I don’t know if Marshall had anything to do with the development of the grey-line system or not. The grey-line process was a hybrid of the blue-line designed for drum scanning. Blue-line traditionally had the blue line printed on heavy illustration board. That meant they had to be shot photographically. The grey lines were 10% line art printed on a flexible Photostat. That was what we colored. The black line art overlay was also flexible. The pages were done at printing size, and ganged up to scan a bunch of pages at a time on a drum scanner. I don’t know whether it was four or eight pages at a time, or what. This made the separations inexpensive, which allowed them to do full color at not too much more cost than flat color.
How did you feel about the Baxter paper books ?that came out in ’84? Camelot 3000 and the New Teen Titans. I’m not? aware of any “Baxter” books that you may have worked on.
I always thought that the Epic books I colored were Baxter books. But in general the first Baxter books were a bit much. The Baxter books did allow a wider range of colors, though. It was just that no one was quite prepared for it at first.
Moebius‘s Epic graphic novels. Were they? blue-line? Were all the Marvel graphic novels blue-line? Is the? Starstruck graphic novel from ’84 a blue-line process? Do you remember? what the first blue-line process book you saw was? I mean one that you ?saw in a production office or somewhere, not the final printed book ?but the board itself with the overlay.
Moebius was definitely blue-line. I don’t know about the Starstruck graphic novel. The Marvel graphic novels I colored were the double-print black system. (I’m not sure what the official name was for that system. I’ve just always called it that.) The Death of Captain Marvel, God Loves, Man Kills, Super Boxers, Revenge of the Living Monolith were all that system.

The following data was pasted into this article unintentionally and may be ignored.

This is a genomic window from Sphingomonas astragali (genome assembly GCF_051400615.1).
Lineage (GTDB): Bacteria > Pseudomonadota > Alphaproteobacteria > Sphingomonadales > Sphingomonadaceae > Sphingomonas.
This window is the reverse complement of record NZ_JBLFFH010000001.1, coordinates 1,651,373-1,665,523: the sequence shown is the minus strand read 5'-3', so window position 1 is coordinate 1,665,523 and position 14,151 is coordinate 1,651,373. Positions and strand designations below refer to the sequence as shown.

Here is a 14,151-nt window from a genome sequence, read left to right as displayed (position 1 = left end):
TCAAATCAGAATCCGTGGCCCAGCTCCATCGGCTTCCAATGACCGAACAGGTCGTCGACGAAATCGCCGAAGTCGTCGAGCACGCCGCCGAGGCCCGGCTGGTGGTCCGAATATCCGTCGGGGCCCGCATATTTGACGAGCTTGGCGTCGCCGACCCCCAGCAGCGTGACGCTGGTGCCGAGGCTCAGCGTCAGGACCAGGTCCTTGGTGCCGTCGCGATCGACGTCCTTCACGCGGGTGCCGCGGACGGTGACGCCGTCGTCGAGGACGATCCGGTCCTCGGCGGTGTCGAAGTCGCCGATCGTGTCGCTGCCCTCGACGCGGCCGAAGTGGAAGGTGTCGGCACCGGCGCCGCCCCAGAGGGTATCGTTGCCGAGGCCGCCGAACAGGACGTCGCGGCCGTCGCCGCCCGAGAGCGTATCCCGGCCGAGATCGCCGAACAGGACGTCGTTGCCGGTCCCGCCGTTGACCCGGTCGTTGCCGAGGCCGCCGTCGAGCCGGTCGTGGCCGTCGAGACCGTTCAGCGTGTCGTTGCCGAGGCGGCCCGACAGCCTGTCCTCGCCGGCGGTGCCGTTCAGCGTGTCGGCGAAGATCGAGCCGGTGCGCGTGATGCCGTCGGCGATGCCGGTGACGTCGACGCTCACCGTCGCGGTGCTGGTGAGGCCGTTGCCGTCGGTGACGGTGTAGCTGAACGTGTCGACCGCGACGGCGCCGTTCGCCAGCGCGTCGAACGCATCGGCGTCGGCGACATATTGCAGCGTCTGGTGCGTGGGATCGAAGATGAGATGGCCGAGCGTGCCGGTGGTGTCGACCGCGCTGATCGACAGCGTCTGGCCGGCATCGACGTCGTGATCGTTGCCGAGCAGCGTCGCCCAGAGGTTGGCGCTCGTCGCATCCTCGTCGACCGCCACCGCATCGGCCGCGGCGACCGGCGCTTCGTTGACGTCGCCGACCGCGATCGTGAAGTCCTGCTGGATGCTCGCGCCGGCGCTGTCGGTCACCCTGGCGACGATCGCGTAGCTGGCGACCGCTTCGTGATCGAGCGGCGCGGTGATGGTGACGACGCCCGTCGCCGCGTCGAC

The only one that was totally different for me was the Alien Legion graphic novel. On that one I colored directly on Frank Cirocco’s art. I’m not sure what the rest of them were.
I asked a fairly reliable source about who ?actually interpreted the guides for the separation houses in the ’60s ?and ’70s and was told that Marvel and DC had the same separation house.? “It was little old ladies in Connecticut who made the separations.”? Have you ever heard anything like that?
Oh, yeah. That was it. Chemical Color. It was a standard line about the state of comic coloring. When it sucked, you could blame it on the “little old ladies in Connecticut.”
postscript: anyone with info on the “greyline” process, please email me. capneasyATgmailDOTcom